The date for a public inquiry into the controversial plan for a waste-incinerator in Bilsthorpe has been confirmed.
The inquiry starts on Tuesday 3rd November at the South Forest Leisure Complex in Edwinstowe. It will be chaired by a government inspector and is expected to last two weeks.
Local residents who oppose the plan will be able to give their views at the inquiry, for which a preparatory meeting was held this week.
The meeting set out the rules and timelines of the inquiry and was attended by all parties who wish to make representations.
They included Bilsthorpe’s Conservative MP, Mark Spencer, who is firmly opposed to the incinerator, or gasification plant. He backs the action group RAGE (Residents Against Gasification Experiment), which has been set up in the village.
“My team attended the pre-inquiry meeting to keep track of proceedings, and I’ll be watching it closely,” said Mr Spencer.
“I’ve made my support for RAGE very clear and that won’t change. The survey I conducted of local people showed that they overwhemingly oppose the plan. The extent of feeling was obvious during the election campaign when it came up on almost every single doorstep.
“While I can’t intervene in any planning decisions or processes, I can keep people in touch with what’s going on and, nearer the time, I will let residents know how they can have their say at the inquiry.”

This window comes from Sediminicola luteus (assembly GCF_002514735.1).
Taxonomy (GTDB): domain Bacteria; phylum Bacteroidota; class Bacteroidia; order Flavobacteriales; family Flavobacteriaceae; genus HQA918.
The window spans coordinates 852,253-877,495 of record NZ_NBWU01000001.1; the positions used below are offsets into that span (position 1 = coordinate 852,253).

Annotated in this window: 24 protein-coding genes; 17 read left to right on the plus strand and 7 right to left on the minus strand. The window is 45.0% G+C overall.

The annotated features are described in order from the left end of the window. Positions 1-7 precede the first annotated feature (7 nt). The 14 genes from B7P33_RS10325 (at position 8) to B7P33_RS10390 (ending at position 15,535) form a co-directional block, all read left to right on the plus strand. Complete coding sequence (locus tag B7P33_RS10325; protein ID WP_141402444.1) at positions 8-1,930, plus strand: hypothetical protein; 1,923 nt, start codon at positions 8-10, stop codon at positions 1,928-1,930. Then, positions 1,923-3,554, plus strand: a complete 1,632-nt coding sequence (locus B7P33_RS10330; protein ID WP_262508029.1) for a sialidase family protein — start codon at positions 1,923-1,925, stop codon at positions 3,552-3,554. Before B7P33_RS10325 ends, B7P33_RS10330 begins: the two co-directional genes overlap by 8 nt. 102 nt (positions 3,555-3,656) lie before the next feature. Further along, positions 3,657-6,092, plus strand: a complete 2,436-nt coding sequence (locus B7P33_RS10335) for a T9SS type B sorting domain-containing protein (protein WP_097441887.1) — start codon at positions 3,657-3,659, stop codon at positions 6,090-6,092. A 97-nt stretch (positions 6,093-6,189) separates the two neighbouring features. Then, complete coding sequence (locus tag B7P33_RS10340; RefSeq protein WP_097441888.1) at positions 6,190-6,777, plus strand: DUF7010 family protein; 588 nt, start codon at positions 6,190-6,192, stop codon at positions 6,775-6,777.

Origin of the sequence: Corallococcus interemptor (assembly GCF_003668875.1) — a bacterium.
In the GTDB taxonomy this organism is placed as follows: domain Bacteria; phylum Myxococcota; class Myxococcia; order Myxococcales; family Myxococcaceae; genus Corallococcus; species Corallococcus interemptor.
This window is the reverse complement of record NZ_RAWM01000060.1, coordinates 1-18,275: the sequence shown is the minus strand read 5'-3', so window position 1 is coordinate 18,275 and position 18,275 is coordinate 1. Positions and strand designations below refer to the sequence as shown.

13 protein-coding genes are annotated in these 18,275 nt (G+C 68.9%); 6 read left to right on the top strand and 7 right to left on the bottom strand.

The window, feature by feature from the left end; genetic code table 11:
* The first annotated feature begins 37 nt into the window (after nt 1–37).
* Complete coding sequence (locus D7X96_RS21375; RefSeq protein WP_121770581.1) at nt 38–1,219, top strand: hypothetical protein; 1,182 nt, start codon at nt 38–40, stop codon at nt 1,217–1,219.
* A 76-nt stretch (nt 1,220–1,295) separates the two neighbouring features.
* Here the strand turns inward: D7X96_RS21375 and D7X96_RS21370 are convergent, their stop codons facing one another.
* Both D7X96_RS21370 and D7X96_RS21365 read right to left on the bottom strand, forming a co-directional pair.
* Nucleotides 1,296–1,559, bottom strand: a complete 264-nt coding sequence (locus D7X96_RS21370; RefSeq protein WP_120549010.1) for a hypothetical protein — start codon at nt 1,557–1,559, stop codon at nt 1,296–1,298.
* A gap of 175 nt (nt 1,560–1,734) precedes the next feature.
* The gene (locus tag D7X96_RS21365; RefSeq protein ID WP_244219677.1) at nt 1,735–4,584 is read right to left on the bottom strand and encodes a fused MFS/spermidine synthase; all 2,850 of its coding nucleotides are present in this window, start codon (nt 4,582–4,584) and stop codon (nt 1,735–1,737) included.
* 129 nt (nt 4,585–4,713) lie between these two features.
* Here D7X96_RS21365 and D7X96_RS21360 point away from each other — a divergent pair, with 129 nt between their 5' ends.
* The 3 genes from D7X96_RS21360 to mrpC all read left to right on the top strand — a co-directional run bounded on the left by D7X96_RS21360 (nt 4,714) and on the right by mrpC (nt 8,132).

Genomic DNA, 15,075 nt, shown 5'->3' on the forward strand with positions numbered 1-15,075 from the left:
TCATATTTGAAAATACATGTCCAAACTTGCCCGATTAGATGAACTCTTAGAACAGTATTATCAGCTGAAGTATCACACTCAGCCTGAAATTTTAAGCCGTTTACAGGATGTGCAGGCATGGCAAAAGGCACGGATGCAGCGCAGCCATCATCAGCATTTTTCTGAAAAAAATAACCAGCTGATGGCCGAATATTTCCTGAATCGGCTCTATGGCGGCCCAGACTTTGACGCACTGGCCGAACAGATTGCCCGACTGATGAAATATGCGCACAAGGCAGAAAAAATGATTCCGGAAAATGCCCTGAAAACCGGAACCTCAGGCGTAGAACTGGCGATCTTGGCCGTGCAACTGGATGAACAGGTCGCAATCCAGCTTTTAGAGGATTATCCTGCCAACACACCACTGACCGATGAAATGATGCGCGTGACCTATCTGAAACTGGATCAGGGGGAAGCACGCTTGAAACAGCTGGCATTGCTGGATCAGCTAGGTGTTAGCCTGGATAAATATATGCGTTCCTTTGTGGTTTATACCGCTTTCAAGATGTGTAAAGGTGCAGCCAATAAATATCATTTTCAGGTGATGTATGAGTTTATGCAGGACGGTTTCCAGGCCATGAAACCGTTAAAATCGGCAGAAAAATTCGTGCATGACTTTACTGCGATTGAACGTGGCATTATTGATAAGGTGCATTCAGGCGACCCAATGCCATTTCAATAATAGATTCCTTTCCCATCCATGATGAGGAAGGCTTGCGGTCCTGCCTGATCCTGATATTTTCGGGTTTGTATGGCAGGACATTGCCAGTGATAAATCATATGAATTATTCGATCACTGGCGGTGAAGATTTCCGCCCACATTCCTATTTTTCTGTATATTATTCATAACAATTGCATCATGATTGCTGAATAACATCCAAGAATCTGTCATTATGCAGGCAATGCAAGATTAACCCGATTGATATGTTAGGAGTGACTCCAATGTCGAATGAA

The inquiry was made necessary when the former Secretary of State for Communities and Local Government, Eric Pickles, ‘called in’ the plan and took it out of the hands of Notts County Council. The council had originally granted planning permission to the company behind the incinerator, Peel Environmental Ltd.
If approved, the incinerator will be built on a 10.35-acre site that formerly housed Bilsthorpe Colliery, which closed in 1997 after a 70-year lifespan.
Manchester-based Peel Environmental Ltd says it would be part of an energy centre that would use gasification methods to turn recyclable materials from waste and rubbish into electricity for export to the National Grid. The company estimates that it would handle about 117,000 tonnes of non-hazardous waste every year.
However, residents and action group RAGE say they have “serious and genuine concerns” relating to the impact the centre would have on the environment and the local community. They are unsure about the technology that would be used, and want more evidence on the type and source of waste the facility would handle.